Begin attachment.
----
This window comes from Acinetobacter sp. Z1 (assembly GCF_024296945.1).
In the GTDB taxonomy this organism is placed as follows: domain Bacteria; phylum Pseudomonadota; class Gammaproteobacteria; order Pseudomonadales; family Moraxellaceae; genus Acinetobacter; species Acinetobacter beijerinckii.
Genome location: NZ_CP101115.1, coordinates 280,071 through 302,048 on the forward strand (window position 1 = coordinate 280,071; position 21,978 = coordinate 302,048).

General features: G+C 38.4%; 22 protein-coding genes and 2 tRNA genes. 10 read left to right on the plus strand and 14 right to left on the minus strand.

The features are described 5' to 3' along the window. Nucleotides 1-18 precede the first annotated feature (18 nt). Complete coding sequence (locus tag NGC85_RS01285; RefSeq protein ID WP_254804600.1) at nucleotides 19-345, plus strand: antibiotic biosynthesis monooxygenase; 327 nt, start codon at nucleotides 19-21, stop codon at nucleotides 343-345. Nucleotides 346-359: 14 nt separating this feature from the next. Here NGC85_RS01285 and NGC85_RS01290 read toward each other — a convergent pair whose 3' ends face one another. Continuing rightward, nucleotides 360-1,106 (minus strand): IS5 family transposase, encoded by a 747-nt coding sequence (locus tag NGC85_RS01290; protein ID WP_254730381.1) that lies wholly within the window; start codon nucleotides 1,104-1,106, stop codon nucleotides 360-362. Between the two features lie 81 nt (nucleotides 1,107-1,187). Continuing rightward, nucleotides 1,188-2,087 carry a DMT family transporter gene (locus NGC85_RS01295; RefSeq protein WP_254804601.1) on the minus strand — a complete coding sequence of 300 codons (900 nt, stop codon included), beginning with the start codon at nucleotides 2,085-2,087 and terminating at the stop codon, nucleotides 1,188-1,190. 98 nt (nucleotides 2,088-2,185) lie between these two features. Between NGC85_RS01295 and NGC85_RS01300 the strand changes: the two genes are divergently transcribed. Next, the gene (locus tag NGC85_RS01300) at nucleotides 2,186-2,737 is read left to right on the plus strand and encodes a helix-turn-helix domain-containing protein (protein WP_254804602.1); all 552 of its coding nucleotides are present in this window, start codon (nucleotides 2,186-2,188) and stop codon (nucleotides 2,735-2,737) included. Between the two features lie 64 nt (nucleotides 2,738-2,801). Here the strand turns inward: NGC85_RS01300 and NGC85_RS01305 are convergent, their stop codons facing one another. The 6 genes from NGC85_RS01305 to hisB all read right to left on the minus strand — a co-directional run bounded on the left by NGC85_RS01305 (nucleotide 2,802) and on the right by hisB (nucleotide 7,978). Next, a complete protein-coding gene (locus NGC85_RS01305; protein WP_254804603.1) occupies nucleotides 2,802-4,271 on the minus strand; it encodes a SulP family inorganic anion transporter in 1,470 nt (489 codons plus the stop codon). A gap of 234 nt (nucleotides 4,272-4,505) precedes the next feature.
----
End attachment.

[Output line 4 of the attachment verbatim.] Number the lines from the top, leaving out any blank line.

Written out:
General features: G+C 38.4%; 22 protein-coding genes and 2 tRNA genes. 10 read left to right on the plus strand and 14 right to left on the minus strand.